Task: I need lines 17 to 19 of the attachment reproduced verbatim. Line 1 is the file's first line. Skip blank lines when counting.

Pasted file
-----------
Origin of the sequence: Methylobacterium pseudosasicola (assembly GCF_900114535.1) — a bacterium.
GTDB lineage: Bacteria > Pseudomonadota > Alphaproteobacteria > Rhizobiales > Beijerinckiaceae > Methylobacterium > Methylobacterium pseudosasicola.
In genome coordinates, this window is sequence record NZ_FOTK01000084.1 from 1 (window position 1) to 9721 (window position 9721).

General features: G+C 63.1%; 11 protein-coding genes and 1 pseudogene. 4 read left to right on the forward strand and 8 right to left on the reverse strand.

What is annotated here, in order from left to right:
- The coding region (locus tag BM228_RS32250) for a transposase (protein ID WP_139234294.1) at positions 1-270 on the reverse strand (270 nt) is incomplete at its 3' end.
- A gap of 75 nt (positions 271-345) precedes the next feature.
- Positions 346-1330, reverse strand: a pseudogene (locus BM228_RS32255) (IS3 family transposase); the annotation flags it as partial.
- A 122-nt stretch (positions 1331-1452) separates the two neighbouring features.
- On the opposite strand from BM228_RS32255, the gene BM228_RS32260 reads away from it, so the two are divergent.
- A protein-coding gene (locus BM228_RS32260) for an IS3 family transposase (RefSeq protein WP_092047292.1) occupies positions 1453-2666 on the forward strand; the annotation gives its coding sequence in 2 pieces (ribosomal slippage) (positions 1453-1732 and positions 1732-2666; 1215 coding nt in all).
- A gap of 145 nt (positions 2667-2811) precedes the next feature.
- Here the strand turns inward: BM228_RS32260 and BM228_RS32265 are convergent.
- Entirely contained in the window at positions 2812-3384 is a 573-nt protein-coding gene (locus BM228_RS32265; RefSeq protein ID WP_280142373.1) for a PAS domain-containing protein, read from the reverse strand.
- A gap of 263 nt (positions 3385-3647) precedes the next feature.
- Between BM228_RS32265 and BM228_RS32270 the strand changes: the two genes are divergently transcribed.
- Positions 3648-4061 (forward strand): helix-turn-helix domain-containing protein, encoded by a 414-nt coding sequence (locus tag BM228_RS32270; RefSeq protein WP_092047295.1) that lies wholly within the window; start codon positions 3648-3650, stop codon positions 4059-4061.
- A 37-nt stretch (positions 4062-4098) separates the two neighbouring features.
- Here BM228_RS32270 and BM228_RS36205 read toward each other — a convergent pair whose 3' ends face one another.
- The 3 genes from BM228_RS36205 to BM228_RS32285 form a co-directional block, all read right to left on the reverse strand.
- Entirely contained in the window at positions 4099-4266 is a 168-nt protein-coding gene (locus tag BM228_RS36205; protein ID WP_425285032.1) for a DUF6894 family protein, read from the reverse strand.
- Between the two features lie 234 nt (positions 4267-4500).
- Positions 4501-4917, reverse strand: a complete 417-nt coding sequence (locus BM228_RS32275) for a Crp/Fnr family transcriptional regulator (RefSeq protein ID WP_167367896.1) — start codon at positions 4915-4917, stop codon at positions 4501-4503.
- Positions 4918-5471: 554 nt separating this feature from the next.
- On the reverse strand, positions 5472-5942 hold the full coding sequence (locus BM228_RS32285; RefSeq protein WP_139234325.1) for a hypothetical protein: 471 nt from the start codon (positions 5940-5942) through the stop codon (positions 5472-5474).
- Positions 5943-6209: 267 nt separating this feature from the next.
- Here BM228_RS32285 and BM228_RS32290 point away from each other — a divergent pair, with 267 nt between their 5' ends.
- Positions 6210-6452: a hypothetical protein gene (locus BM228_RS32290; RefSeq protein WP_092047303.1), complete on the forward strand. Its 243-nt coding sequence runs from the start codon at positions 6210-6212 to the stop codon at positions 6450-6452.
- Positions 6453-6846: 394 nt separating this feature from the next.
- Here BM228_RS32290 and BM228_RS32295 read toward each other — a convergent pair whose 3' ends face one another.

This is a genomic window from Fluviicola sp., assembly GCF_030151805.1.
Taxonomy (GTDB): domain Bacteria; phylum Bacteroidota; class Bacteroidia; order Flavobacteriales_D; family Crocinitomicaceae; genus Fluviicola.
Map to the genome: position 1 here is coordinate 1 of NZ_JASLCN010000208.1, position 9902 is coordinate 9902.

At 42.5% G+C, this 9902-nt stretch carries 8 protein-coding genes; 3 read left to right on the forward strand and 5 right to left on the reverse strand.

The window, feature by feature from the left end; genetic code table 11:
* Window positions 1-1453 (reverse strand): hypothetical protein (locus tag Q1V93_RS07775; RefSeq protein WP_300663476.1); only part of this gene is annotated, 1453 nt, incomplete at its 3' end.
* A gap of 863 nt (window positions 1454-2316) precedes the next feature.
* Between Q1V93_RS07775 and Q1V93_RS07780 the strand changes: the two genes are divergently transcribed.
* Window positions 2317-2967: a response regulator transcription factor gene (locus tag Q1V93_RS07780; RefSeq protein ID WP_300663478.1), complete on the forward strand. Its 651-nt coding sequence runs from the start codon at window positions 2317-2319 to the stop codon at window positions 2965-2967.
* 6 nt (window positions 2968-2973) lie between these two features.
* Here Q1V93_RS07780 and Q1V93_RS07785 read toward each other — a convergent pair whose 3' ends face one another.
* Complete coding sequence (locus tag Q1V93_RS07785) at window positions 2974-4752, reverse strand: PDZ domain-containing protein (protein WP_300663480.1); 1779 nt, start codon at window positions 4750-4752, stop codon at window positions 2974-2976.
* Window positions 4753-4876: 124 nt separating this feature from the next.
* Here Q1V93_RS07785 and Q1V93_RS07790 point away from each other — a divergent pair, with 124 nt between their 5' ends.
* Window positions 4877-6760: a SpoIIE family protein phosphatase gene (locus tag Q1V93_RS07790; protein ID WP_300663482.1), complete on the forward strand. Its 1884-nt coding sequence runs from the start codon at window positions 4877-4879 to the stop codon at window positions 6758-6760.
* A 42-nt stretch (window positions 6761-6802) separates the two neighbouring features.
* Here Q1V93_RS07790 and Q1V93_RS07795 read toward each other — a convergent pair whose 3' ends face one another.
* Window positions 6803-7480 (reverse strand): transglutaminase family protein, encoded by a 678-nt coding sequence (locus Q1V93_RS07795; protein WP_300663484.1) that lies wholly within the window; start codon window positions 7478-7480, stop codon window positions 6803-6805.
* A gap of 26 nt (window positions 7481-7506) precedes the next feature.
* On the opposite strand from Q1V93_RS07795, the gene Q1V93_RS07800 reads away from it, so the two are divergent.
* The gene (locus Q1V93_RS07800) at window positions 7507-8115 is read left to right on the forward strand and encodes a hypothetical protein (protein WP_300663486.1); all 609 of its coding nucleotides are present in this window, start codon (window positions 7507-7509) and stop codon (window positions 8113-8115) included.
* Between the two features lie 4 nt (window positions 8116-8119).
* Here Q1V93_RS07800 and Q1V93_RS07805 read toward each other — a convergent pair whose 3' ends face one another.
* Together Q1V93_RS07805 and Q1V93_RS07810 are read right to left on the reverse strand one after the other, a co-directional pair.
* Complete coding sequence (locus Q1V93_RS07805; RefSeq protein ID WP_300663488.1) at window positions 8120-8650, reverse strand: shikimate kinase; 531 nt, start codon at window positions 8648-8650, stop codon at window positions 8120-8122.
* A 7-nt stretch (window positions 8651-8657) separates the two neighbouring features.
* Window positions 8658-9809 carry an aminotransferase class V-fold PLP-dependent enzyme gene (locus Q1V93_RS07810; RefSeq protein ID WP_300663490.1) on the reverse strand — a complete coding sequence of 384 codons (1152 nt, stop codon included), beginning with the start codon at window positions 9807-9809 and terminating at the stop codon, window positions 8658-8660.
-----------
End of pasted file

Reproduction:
- Positions 3648-4061 (forward strand): helix-turn-helix domain-containing protein, encoded by a 414-nt coding sequence (locus tag BM228_RS32270; RefSeq protein WP_092047295.1) that lies wholly within the window; start codon positions 3648-3650, stop codon positions 4059-4061.
- A 37-nt stretch (positions 4062-4098) separates the two neighbouring features.
- Here BM228_RS32270 and BM228_RS36205 read toward each other — a convergent pair whose 3' ends face one another.